Odds 'n' Sods of Information and Opinion

Learning Conventional Tackle

Since joining Loomis and by default Shimano, I set out to learn about the current state of conventional tackle; something of which I knew little. Like almost every other angler, I started out with conventional gear tossing worms, spoons and plugs. My first fishing trip at the age of six ended in disaster when my dear dad, who had zero fishing experience, misjudged the length of the cheap bamboo rod he had bought for me and shut it in the car door.

My second and a few subsequent trips came a little later in outings to a local creek courtesy of our kind neighbours who included me with their kids. Our tackle then were long bamboo poles on the end of which was tied a think green cord, which lead to a hand carved, hand painted wooden float, then onto a large baited hook. We used these rigs to catch bullheads which were promptly skinned and dropped in the fry pan. We kids were always amazed to see the skinned, gutted and decapitated bullhead spasm in the pan when it hit the heat.

From that point on I knew I had to fish. In 1960 I ended up with a fibreglass rod and a level wind reel. I loved it, but it was truly horrendous. I think I managed to scrape my own money together to buy it. The rod was made of solid green fibreglass, not a tube, solid. The level wind reel was held together with multiple screws, none of which wanted to remain tight. After losing a number of screws, it became a point of pride to keep the thing operating with a bunch missing. I would move the remaining ones around, trying to keep the thing from completely coming apart. The line was that black nylon stuff and the backlashes it could produce were epic.

It didn't take long for me to tire of the screw losing and the backlash unpicking, to lust after spinning gear. That alternative had to wait until a few years later I secured a paper route, so that I could finance more tackle purchases. From there I bought a fly rod, then two and the rest was history.

So in 2015, I began the journey back to the conventional tackle world, starting with spinning gear - lots of spinning gear. ;)

I can read all I want and watch loads of videos, but I wasn't going to get the feel for a level wind setup until I bought and fished one. So today, my journey went full circle as I fished with my first new level wind reel (a Curado) since that day in 1960 when I acquired that green thing with the loose screws.

My current crop of spinning rods spans quite a range of capabilities, both saltwater and fresh, so it made no sense to buy a level wind setup that duplicated what I had. Some local ponds had dense patches of lily pads which has to hold largemouth. I couldn't fish that stuff effectively with what I already owned, so it made sense to go all the way and buy a flip & punch setup. I ended up with a Curado 201HG with a Crucial 7' 11" MH rod, plus PowerPro line.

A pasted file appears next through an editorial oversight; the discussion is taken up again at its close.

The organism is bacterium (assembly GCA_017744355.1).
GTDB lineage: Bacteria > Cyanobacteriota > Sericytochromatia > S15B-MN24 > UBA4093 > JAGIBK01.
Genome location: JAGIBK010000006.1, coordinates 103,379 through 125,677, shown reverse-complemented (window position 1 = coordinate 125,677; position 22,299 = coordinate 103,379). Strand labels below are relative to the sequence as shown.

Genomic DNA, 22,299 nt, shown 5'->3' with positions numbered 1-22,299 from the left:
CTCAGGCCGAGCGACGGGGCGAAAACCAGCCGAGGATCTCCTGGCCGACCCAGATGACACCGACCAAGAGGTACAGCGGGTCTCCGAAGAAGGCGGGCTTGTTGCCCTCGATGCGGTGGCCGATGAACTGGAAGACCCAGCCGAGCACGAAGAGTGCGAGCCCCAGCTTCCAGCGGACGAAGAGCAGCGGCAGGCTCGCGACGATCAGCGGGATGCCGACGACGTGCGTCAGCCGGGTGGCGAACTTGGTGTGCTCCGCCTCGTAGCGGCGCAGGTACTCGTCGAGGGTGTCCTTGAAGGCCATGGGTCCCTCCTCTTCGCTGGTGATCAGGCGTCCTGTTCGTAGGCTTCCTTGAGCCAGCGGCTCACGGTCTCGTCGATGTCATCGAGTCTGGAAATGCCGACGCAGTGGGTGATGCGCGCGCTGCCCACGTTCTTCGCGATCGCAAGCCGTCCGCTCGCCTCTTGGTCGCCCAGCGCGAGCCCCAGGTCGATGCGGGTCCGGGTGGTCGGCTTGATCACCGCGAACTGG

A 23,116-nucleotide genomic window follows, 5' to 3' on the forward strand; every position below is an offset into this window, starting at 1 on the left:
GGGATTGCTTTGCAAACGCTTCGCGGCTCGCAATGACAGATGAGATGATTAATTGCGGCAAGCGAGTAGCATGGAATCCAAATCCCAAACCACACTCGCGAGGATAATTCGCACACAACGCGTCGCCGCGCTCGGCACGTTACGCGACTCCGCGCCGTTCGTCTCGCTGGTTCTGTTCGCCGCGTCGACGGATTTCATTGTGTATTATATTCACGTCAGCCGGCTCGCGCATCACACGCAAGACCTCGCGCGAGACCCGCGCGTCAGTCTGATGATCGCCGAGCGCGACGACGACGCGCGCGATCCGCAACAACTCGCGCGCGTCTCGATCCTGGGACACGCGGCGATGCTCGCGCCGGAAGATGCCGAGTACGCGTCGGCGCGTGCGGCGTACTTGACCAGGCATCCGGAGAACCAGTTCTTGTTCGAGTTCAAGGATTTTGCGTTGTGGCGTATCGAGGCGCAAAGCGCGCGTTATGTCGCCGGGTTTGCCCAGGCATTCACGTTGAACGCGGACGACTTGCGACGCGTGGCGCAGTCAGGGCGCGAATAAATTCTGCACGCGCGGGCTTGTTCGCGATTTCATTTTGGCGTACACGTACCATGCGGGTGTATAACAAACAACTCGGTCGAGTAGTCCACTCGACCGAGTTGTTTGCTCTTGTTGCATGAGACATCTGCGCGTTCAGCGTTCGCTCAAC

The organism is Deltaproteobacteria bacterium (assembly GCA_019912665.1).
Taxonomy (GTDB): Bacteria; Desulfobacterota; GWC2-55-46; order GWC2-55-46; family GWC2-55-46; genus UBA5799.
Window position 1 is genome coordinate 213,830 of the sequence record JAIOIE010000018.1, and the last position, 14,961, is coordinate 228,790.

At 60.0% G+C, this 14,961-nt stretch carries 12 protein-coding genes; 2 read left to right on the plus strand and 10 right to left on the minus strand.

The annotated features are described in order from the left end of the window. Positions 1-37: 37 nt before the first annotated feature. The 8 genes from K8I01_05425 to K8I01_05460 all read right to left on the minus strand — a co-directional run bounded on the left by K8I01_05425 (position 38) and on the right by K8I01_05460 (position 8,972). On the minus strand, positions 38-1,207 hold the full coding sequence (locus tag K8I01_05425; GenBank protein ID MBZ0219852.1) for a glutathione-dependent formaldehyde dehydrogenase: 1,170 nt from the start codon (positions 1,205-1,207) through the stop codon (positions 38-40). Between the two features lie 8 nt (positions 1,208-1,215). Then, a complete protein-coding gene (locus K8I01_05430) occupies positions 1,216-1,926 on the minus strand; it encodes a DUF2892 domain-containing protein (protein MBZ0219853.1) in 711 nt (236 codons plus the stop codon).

On getting the Curado, I immediately got the cover open to set the SVS Infinity breaking system. Then the line was spooled, a Jackall Iobee frog attached and off to the ponds. I'd like to say that I operated it backlash free, but it took a bit of careful attention to the spool tensioner before I could avoid an overrun when the frog touched down. I had underestimated how much tension would be required. I had taken a chance with the SVS setting and went with only two weights flipped. I had no problems with backlashes on the start of the cast and achieved good distance when I needed it, so I had nailed the SVS setting first shot. Today I took it easy on myself and tossed a frog, but the next trip is going full metal jacket, Texas rig. I have the plastics and the hooks. I just now have to get the weights.

The rod action also took a bit of getting used to as it was a fair bit different from my spinning rods. It definitely behaved differently when I tried to cast it like one of my other rods. Wasn't long though before I was getting the underhand flip going, at times with surprising accuracy. Between modulating the distance with my thumb and getting the flip down pat, by the end of the session I was able to hit spots with some consistency. I wasn't sure if I could see a difference in species or technique specific rods, but this one was obvious in how the tip of the rod worked differently vs. my spinning rods that are designed more for distance.

I think I'm going to like this. :)